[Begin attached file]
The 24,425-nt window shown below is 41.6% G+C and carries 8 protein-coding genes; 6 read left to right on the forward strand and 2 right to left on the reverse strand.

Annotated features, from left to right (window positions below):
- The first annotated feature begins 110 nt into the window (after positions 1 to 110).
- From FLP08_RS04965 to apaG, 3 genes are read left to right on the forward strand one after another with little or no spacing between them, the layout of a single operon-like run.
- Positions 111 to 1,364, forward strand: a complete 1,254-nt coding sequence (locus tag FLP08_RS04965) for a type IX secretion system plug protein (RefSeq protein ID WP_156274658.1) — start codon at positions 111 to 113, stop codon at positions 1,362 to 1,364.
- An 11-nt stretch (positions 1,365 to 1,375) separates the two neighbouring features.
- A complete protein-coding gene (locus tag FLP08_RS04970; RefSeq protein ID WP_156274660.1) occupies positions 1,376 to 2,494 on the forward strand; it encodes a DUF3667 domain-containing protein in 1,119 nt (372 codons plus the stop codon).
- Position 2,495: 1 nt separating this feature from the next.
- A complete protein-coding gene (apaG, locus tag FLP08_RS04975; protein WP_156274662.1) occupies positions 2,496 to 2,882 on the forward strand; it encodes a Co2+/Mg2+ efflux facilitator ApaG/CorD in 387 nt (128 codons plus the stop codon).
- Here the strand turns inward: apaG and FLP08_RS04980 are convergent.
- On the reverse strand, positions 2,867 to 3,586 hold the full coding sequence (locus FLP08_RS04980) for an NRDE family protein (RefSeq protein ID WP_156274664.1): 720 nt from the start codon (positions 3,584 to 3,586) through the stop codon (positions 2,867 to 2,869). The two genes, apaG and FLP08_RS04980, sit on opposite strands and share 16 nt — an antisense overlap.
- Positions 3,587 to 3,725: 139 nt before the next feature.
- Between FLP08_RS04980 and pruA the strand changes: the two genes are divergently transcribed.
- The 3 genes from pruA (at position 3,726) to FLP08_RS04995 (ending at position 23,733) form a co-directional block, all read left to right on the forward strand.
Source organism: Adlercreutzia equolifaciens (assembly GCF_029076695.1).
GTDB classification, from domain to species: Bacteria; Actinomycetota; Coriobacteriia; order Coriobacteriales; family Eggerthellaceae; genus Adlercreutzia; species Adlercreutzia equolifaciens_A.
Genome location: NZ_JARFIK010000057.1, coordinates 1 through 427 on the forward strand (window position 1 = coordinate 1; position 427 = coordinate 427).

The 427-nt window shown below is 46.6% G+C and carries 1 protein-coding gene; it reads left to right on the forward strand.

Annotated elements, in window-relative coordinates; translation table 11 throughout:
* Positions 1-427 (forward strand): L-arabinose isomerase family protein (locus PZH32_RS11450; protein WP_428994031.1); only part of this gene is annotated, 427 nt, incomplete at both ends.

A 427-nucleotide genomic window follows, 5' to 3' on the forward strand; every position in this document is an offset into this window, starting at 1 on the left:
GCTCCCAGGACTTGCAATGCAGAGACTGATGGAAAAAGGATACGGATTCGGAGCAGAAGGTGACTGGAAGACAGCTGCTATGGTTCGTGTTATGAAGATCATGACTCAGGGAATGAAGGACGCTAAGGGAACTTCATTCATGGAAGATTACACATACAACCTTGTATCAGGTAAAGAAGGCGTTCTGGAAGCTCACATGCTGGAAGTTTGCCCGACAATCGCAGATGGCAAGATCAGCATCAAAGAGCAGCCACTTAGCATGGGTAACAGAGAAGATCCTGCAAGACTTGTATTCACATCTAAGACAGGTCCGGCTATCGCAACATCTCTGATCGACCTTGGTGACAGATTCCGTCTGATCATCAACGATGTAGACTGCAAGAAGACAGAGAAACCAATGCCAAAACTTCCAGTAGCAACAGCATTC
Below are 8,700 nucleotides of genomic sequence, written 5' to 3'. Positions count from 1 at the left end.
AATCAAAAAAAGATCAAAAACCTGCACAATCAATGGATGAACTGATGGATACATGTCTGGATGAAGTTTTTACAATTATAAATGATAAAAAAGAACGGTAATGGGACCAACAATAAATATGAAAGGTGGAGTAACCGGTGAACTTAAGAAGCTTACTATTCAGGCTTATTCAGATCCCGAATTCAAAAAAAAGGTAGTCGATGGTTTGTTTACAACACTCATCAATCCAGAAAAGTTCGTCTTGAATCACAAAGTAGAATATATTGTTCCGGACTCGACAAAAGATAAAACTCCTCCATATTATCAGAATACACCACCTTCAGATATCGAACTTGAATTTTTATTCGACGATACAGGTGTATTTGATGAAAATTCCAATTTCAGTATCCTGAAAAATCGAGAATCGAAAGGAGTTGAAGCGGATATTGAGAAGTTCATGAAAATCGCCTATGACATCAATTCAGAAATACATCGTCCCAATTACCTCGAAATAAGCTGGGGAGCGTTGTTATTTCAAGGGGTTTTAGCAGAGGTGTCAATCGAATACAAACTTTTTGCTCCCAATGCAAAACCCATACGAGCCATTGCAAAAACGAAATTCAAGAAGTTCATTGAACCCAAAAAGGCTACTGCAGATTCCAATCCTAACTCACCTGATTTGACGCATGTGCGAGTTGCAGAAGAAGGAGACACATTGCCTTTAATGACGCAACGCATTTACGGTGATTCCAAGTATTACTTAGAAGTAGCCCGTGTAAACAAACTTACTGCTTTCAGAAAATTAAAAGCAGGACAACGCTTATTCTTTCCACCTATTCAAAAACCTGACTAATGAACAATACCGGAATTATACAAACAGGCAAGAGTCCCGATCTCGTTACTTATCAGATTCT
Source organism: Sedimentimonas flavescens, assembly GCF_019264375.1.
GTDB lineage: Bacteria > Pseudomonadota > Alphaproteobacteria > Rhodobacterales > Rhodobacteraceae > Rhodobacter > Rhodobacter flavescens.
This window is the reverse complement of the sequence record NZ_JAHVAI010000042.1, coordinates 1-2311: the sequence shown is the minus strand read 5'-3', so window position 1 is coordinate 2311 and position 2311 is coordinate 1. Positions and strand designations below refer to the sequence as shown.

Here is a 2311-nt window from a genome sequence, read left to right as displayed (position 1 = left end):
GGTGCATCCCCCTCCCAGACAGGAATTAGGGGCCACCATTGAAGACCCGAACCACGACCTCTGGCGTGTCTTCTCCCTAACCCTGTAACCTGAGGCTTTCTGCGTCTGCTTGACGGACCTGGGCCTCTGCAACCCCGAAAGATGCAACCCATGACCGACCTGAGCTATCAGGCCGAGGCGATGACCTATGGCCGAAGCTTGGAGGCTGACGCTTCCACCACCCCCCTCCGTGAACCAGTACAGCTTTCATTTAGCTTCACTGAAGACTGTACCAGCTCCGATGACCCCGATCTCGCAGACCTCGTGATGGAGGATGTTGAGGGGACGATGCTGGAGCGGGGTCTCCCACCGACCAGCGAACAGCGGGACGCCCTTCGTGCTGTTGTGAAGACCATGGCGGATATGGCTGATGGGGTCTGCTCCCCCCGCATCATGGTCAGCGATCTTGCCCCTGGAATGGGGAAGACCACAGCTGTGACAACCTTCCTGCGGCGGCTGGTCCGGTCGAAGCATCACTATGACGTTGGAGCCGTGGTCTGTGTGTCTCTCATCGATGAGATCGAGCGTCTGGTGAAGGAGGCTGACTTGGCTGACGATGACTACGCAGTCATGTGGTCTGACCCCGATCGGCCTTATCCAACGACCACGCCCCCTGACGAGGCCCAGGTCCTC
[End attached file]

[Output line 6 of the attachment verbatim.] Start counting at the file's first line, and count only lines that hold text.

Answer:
- An 11-nt stretch (positions 1,365 to 1,375) separates the two neighbouring features.